KEY POINTS

  • It’s about ventilation, an epidemiologist says
  • Dining out remains risky
  • Think of avoiding the novel coronavirus like trying to avoid cigarette smoke

Scientists examining the safety of dining at various outdoor environments find it may be wise to consider your options as new cases of COVID-19 surge in the United States.

"It has to do with ventilation," Anne Rimoin, a professor of epidemiology at UCLA, told ABC’s Good Morning America on Friday.

As of Thursday, Johns Hopkins University reported 153,496 new cases of COVID-19 in the United States and 919 deaths associated with the infection. By contrast, India, the country with the second-highest number of infections, reported 44,879 new positives.

The alarming rise in new cases has prompted some state authorities to limit, but not ban, indoor and outdoor dining. To the frustration of some regional chambers of commerce, indoor seating is limited to 25% capacity in many cases.

To facilitate business, some bars and restaurants have used novel means to accommodate people sitting outside, including installing tent-like structures.

Virginia Tech engineering professor Linsey Marr told Good Morning America those tents may be counter-intuitive.

"So if someone is infected and they're sitting outdoors in one of these tents, when they're breathing and talking, they're release[ing] viruses into the air and just like cigarette smoke, the air can easily flow in any direction because there's no walls," Marr said. "And once you start adding walls, you potentially block that wind. Once you add four walls, you kind of lose that benefit of being outdoors."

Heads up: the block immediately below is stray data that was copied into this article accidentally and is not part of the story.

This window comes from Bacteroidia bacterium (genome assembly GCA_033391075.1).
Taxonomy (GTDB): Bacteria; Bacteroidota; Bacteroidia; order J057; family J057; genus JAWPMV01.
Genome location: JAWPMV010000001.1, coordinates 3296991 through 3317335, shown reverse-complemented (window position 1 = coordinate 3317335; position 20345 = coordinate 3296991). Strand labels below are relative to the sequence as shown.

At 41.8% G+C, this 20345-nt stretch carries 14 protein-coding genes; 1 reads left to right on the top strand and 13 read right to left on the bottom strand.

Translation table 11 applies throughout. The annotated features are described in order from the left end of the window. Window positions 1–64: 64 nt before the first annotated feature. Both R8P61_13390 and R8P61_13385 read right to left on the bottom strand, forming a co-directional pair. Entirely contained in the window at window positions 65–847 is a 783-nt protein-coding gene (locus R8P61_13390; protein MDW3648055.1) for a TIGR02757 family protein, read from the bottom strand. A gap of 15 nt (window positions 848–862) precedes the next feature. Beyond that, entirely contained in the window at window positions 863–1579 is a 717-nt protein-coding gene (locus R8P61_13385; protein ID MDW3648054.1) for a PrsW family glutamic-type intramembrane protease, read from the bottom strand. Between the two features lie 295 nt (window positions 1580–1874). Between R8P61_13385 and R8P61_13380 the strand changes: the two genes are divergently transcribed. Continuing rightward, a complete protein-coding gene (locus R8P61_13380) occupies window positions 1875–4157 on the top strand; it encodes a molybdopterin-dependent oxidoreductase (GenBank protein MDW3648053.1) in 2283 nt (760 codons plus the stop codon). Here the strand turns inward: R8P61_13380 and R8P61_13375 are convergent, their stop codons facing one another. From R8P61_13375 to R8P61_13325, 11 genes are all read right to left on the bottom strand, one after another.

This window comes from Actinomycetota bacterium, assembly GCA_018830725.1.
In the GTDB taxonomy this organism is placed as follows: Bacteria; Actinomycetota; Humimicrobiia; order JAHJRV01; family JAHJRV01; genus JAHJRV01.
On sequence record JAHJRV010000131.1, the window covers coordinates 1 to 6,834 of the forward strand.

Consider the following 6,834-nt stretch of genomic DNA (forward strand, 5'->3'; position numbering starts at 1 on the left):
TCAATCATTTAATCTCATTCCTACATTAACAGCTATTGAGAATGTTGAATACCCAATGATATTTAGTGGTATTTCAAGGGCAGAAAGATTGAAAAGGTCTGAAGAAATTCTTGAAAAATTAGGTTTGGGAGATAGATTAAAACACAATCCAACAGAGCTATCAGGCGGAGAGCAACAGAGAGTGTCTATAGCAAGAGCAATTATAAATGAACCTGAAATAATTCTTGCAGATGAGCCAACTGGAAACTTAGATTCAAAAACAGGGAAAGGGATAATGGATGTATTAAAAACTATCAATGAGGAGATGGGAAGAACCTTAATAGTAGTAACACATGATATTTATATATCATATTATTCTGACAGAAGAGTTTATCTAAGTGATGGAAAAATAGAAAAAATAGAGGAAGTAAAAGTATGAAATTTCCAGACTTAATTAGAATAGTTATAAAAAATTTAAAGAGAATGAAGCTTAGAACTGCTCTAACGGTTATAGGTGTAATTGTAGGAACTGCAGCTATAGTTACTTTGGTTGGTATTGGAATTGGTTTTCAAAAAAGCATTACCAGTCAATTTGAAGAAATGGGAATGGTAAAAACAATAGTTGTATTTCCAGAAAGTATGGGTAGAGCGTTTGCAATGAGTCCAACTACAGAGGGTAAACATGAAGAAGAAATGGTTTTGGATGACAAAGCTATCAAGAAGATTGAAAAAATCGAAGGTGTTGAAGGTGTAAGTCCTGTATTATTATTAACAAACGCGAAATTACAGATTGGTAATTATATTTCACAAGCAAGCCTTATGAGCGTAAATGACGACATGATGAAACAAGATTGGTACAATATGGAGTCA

The U.S. Centers for Disease Control and Prevention finds on-site dining, even with reduced capacity and spaced seating, is among the riskiest ways to eat out. The safest option is to order take-out, use the drive-through or get food delivered.

Advisories issued by the CDC in March emphasized “hand washing and employees wearing a cloth face covering, as feasible” and to “intensify cleaning, sanitization, disinfection, and ventilation.” Businesses at the time were called on to encourage social distancing and adequate spacing, encouraging diners, as it does now, to order take out rather than dine in.

As recently as September, the CDC was warning that people were “twice as likely” to contract COVID-19 if they ate out compared to those who didn’t.

Commenting after Pfizer and German biotechnology company BioNTech announced a breakthrough on the pursuit of a vaccine, Dr. Anthony Fauci, the nation’s leading infectious disease expert, said this is not the time to relax.

“The cavalry is coming but don’t put your weapons down, you better keep fighting because they are not here yet,” he said.

U.S. President Donald Trump has downplayed the severity of the crisis, even after contracting COVID-19 in early October. Trump and fellow Republicans have consistently avoided tight restrictions, saying they inhibited economic growth.

On Friday, Dr. Vivek Murthy, a former surgeon general now advising President-elect Joe Biden on the pandemic, told Good Morning America the next administration would take a nuanced approach to lockdowns.

“We’re not in a place where we’re saying shut the whole country down,” he said.

People dining outside a restaurant in Manhattan as New York tries to get back its famous energy after the COVID crisis People dining outside a restaurant in Manhattan as New York tries to get back its famous energy after the COVID crisis Photo: AFP / Johannes EISELE